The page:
2006 was a good year for many of my friends and family, with people starting new jobs, finding new relationships, moving into new houses and tackling new adventures. One of the things I like most about coming home to visit is seeing all the great changes that are happening to my city and the people there that I love. Of course it is also reassuring to know that certain things stay the same, like reminiscing at a local pub over a few Mooseheads, turkey dinners with the family and singing songs out of the Mennonite Hymnal at church.

Looking back at my time spent at home, I think I was able to visit with nearly all of the people that I needed to see. I got to have dinner and speak “portanhol” with my dear friend Rebecca, who is still living down in Colombia and has recently taken a job as a Policy Analyst for Latin America with MCC. She is a woman of immense passion and endless potential who continues to inspire me whenever we see each other, even if that is only once in a blue moon!! I also got to take in a concert of my friend’s band “Andrew Neville and the Poor Choices”, a rowdy country rock group with a certain affinity for Jim Beam, truckin songs and train wrecks. 2006 saw them survive their first Western Canadian tour and learn more about high impact lifestyle of rock stars living the dream. Keep given ‘er boys, I’m looking forward to the new album coming out soon!!

Of course, returning home also brought a few surprises for me. The first of which came as I was out for lunch with my former girlfriend Kristjanna, whom I dated just before I left for Mozambique at the end of 2005, and was introduced to the shiny engagement ring on her finger. Now of course I am happy for her as she is in a wonderful physical and spiritual space but I could not help but feel a few mixed emotions about this woman who was such an important part of my recent past. However, as life goes on I guess we cannot dwell on what “could have been” but rather remain thankful for the people that we are blessed to have spent important seasons of our lives with.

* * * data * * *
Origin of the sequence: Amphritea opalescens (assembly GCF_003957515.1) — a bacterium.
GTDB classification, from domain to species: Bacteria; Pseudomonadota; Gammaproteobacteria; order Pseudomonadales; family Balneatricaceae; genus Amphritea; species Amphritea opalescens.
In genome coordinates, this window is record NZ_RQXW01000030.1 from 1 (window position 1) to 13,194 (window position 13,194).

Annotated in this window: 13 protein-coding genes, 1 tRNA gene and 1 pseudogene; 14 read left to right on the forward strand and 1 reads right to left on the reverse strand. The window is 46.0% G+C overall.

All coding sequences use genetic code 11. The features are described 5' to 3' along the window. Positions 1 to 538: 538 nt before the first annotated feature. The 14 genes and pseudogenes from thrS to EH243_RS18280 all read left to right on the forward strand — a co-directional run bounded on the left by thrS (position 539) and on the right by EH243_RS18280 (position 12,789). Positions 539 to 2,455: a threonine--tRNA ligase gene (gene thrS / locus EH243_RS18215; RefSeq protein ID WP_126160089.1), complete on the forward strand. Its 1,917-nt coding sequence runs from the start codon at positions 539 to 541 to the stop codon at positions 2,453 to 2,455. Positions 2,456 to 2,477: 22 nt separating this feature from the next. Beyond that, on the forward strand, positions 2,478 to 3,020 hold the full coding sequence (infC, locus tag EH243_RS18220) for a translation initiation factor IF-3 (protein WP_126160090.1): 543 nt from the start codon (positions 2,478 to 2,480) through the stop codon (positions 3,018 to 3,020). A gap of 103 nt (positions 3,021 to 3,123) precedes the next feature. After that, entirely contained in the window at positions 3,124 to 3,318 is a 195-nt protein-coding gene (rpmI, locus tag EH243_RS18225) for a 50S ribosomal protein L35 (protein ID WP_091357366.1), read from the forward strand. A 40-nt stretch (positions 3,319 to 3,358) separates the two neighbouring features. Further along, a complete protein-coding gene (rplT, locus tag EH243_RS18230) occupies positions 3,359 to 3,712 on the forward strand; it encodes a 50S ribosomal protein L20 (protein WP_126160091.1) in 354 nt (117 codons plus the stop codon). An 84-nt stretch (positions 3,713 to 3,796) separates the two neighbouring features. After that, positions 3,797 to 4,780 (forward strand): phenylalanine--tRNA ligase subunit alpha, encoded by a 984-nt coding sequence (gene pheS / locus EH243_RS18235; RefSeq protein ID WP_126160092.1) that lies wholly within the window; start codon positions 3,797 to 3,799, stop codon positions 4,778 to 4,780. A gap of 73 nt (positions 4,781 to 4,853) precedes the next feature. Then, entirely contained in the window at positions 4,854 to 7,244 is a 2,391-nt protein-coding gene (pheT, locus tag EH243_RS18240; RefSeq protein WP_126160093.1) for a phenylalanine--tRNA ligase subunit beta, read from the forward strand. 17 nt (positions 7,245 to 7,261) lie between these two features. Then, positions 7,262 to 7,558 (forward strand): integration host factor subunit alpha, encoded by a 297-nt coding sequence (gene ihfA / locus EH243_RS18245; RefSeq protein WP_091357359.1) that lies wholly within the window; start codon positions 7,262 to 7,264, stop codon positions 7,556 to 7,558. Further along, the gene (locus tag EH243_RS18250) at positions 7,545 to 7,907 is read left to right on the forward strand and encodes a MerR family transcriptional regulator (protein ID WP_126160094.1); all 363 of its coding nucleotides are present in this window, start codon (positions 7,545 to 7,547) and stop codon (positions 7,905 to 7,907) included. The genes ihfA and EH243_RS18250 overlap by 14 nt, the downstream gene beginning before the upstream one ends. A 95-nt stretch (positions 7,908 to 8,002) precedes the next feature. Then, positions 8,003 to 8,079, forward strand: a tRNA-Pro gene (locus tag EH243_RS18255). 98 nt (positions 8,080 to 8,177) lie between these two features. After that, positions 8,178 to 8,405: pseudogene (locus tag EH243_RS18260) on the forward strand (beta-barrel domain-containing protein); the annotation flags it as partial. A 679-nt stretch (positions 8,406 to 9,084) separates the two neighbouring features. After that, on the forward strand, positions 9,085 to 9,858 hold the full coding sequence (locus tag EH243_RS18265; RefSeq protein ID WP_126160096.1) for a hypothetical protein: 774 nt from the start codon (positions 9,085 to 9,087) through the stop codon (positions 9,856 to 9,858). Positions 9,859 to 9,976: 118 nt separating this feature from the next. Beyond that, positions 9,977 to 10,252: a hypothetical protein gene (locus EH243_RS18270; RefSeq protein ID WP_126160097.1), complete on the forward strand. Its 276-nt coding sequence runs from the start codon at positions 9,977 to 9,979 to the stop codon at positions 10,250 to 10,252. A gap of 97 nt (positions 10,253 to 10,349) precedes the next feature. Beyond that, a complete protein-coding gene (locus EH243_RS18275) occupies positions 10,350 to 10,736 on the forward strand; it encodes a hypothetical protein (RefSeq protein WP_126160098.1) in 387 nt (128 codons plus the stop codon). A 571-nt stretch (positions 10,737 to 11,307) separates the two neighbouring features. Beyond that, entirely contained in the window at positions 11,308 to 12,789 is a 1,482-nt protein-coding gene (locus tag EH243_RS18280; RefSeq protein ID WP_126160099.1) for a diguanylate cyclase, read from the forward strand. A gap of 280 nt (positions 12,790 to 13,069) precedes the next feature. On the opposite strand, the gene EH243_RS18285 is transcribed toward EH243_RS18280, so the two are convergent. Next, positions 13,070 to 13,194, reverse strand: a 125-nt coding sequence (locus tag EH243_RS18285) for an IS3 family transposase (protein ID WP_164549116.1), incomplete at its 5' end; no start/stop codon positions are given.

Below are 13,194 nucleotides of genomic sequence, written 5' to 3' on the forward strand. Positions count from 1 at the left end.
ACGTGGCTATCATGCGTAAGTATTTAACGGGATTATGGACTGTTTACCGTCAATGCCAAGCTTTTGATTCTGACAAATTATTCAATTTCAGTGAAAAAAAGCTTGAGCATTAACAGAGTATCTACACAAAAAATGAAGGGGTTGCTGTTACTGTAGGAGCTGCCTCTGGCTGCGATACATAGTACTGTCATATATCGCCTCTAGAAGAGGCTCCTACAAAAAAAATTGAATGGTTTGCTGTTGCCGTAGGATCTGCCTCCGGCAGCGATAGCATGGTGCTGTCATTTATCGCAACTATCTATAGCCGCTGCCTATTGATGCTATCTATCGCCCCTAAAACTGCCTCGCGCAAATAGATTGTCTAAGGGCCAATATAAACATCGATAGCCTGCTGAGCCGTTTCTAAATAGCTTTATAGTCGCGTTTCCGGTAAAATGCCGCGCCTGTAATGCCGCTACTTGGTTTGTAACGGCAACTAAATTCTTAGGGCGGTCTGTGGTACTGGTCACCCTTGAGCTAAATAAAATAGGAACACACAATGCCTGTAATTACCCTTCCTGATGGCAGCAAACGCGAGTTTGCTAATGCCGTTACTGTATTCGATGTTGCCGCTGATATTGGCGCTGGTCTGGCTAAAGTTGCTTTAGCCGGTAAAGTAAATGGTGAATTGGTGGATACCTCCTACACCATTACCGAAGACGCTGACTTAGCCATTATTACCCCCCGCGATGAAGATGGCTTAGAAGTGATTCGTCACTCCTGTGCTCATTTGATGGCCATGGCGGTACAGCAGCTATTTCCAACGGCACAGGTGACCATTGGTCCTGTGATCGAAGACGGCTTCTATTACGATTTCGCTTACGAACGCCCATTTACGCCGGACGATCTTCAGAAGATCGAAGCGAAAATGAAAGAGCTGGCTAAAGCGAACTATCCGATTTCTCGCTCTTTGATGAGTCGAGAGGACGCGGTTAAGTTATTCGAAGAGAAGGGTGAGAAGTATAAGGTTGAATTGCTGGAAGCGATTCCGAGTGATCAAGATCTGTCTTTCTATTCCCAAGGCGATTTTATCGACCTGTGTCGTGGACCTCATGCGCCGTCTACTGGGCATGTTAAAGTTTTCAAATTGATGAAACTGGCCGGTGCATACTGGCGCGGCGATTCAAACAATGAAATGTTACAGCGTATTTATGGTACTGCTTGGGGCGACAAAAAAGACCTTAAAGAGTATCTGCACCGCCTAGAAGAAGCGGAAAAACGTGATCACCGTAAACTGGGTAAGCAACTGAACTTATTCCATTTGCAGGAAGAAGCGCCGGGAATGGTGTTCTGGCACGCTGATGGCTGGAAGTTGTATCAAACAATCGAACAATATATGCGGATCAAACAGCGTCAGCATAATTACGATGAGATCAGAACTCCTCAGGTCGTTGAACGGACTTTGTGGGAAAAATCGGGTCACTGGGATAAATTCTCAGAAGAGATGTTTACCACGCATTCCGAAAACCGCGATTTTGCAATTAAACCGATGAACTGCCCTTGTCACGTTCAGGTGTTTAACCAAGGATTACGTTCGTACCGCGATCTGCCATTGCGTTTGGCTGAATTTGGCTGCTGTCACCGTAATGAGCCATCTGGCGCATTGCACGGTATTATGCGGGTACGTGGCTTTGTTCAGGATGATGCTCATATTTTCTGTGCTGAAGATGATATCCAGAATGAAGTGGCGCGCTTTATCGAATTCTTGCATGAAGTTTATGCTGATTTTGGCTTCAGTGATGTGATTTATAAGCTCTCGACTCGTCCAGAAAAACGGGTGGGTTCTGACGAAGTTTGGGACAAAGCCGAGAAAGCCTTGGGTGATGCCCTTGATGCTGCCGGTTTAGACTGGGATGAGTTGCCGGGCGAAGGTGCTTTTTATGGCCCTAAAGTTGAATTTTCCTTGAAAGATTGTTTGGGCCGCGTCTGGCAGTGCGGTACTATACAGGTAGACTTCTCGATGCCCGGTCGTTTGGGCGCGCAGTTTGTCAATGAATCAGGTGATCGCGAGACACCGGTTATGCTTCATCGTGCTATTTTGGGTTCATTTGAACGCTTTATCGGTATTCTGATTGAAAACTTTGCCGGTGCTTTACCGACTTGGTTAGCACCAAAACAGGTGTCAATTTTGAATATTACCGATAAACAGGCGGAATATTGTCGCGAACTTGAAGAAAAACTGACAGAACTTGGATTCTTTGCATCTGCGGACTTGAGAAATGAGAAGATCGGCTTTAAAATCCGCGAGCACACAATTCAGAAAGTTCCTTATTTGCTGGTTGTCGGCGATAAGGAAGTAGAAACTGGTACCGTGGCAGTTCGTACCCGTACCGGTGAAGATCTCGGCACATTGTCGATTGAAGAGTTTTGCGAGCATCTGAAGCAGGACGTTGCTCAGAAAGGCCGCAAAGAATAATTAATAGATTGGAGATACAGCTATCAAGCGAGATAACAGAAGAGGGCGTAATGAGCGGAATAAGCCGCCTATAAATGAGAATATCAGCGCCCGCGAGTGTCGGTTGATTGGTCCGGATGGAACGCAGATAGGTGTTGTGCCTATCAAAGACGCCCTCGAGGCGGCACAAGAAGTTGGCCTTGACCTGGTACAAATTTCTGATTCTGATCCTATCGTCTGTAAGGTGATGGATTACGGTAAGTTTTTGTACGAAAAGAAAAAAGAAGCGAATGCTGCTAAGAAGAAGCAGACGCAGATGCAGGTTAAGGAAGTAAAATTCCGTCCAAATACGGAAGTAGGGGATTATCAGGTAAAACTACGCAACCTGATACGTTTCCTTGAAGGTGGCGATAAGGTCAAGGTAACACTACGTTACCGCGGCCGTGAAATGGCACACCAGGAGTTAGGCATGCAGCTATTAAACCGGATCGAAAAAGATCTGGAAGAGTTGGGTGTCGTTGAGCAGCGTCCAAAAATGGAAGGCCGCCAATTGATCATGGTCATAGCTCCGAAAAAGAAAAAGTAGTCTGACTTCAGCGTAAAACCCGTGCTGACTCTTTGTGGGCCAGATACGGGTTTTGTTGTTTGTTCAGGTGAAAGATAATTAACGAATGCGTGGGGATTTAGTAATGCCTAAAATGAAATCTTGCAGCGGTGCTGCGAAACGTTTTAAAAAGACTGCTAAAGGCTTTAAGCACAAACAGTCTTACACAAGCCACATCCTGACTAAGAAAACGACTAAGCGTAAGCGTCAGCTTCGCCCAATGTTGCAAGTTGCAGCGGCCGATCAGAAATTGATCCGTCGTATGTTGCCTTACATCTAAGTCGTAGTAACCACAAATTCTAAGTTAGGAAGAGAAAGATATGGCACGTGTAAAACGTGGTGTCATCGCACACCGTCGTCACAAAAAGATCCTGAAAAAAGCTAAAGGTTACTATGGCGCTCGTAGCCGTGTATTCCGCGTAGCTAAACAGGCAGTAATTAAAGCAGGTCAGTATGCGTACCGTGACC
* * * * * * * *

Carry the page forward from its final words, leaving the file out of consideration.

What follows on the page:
The other big surprise came from my cousin Crystal who announced her pregnancy at our Christmas family gathering. Given our family’s propensity for joking around, this announcement caught us completely off guard as our initial reactions ranged from “Ha ha yeah right!!” to “You bloody well better not be!!” Once we realized by the tears welling up in my cousin’s eyes that she was indeed serious, we all erupted in hugs and congratulations. This will be the first child of the “next generation” for our family so obviously it is a pretty big deal.

And the best Christmas gift I received this year was hands down the ski trip that my parents and I took out to Banff in the Canadian Rockies. We were blessed with fantastic ski conditions as the slopes at Sunshine received 20 centimeters of snow over the two days prior to our arrival. It had been nearly 7 years since my dad and I were on skis but we had an absolute riot exploring all the different runs, chasing ski bunnies and pretending like we were professionals. The first day we were there we were fortunate enough to have a brilliantly clear day in which we could see for miles and miles over the snow covered mountains. Since she never did like strapping on skis, my mother elected to spend her holiday between the Spa in the Banff Springs Hotel and the countless shops that line the streets of the quaint little town.

So after spending nearly three weeks in my cold homeland, I was ready to get on the plane and begin the long journey back to Mozambique and begin the new year there. I believe that 2007 will be a fantastic year full of new challenges and new directions. I had a friend dub 2005 the year of “hope and miracles” and 2006 the year of “new discoveries.” Therefore, I am declaring 2007 the year of “courageous action”, both at work and in my personal life. I hope all of you can feel emboldened this year to achieve your goals and follow the path you feel called to pursue.

Blessings and Peace in 2007